Community-owned solar projects have become more and more popular in recent months and they are certainly this season's renewable energy 'hot topic'.
Last month saw the publication of a book denoting the methodology, implication and benefits of such schemes by renewable energy expert, Stephen Cirell.
Repowering South London (RSL) is the community group behind the scheme and it has already got one success story under its belt.
Brixton Energy Solar 1 was completed in March 2012 and saw 37.24kW of solar PV panels installed in the Loughborough Estate over several hundred square metres.
The group intends to have 250 kilowatt peak (kWp) of community owned renewable energy, saving almost 100 tonnes CO2 per annum, installed by April 2013.
RSL outlines that it aims to:
• generate energy in Brixton
• develop a community investment vehicle
• increase Brixton’s energy resilience and security
• raise awareness about energy efficiency and tackle fuel poverty
• provide training and employment for local people
These are just some of the ecological and sociological benefits of community solar energy schemes.
Co-founder of RSL Agamemnon Otero said: "This is a true community project that has been enabled through the donation of over 1,000 hours of time invested by a variety of local people who are committed to a clean energy future.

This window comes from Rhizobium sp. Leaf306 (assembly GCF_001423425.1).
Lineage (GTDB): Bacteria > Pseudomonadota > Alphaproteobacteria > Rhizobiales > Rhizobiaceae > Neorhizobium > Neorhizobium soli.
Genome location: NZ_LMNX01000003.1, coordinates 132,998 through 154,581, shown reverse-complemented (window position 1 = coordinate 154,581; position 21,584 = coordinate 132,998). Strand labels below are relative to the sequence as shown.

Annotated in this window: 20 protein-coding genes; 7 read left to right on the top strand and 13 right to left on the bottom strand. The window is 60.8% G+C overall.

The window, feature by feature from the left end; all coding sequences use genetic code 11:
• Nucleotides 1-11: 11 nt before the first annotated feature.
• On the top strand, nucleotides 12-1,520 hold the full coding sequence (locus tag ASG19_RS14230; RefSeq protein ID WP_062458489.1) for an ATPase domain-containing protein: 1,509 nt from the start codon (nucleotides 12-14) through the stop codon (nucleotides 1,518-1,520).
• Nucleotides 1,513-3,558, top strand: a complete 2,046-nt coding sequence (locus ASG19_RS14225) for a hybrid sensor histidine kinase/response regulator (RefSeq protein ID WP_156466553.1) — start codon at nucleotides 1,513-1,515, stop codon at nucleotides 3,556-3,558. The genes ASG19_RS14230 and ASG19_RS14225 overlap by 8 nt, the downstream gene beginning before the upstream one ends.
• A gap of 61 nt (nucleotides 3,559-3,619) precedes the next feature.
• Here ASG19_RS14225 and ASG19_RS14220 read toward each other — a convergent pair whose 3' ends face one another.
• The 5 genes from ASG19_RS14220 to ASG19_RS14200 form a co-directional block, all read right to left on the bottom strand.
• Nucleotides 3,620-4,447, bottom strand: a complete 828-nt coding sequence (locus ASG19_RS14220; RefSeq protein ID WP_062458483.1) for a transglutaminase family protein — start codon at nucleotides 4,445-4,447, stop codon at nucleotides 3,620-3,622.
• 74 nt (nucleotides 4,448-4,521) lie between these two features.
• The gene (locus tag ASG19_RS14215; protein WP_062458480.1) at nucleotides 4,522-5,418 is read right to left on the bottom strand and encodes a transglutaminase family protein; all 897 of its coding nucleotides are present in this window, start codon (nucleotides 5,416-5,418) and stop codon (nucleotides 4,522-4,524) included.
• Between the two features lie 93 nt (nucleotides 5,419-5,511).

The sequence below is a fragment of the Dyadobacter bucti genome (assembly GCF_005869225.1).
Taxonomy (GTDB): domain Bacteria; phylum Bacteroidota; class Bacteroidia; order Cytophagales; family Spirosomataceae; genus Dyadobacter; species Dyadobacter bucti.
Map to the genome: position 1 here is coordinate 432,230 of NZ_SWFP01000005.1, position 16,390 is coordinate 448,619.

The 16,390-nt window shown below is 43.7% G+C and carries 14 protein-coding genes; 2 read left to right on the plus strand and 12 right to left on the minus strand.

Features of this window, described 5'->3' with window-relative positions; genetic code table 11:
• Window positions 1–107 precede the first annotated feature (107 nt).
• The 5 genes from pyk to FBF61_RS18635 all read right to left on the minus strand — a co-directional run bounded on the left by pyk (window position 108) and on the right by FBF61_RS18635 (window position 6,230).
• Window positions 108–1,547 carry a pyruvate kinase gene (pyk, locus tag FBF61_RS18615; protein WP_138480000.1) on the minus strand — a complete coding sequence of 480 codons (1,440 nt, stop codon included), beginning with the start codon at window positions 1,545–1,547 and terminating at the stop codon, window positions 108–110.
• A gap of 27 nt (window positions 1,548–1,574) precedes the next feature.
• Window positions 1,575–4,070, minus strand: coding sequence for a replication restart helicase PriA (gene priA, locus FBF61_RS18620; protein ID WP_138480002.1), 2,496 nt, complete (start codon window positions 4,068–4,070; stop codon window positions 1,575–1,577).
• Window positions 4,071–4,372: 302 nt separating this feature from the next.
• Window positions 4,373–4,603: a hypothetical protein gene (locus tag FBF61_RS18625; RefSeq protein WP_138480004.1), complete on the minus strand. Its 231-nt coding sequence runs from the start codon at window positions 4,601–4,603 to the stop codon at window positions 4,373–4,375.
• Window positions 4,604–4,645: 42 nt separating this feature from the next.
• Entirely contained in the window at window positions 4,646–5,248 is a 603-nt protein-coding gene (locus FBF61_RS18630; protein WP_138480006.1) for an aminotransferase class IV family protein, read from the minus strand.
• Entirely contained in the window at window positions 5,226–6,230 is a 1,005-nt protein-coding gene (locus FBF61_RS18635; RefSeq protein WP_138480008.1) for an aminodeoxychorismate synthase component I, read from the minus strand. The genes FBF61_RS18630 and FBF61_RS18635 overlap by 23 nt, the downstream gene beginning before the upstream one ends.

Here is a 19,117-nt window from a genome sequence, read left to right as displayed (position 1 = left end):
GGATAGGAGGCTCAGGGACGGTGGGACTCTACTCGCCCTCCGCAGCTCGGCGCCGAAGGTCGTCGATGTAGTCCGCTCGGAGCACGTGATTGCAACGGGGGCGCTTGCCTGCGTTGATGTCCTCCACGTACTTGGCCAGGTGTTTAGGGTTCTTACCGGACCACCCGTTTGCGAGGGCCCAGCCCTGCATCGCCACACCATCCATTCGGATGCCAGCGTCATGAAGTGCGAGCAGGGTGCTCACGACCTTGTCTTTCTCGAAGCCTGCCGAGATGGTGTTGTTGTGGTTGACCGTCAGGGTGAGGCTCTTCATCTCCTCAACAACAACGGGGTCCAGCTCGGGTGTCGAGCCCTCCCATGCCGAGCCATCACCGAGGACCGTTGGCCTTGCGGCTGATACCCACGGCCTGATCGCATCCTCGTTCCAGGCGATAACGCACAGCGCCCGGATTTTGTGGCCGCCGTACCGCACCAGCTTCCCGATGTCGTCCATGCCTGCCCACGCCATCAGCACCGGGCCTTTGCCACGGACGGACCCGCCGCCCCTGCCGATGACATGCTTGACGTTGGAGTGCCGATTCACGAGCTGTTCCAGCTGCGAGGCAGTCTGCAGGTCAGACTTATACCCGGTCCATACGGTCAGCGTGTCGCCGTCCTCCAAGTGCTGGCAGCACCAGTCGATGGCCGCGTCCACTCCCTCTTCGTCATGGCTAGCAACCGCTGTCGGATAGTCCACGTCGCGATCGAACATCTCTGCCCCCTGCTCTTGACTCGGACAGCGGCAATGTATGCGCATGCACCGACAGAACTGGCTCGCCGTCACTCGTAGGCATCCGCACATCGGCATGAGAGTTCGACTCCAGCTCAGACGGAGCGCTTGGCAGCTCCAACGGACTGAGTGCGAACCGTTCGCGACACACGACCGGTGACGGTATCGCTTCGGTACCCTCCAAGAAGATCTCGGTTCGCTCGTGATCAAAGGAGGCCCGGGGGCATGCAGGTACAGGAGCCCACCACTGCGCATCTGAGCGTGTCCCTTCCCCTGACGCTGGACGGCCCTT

"Pioneering inner-city co-operatively owned renewable energy projects has been challenging, but we are proving that with the right skills, dedication and commitment, we can all take steps to make clean energy a reality."
The second project to be undertaken by RSL, Brixton Energy Solar 2, will see the installation of 45kW on the roof of Styles Garden, Loughborough Estate.
Some of the electricity produced will be used by the Loughborough Estate Management Board (LEMB) and the remainder will power households, or be put into the national grid.
Mr Otero added that he hoped the scheme would encourage other community groups to follow suit, commenting: "We want to make Brixton Energy a shining example of inner city community resilience for the next 20 years."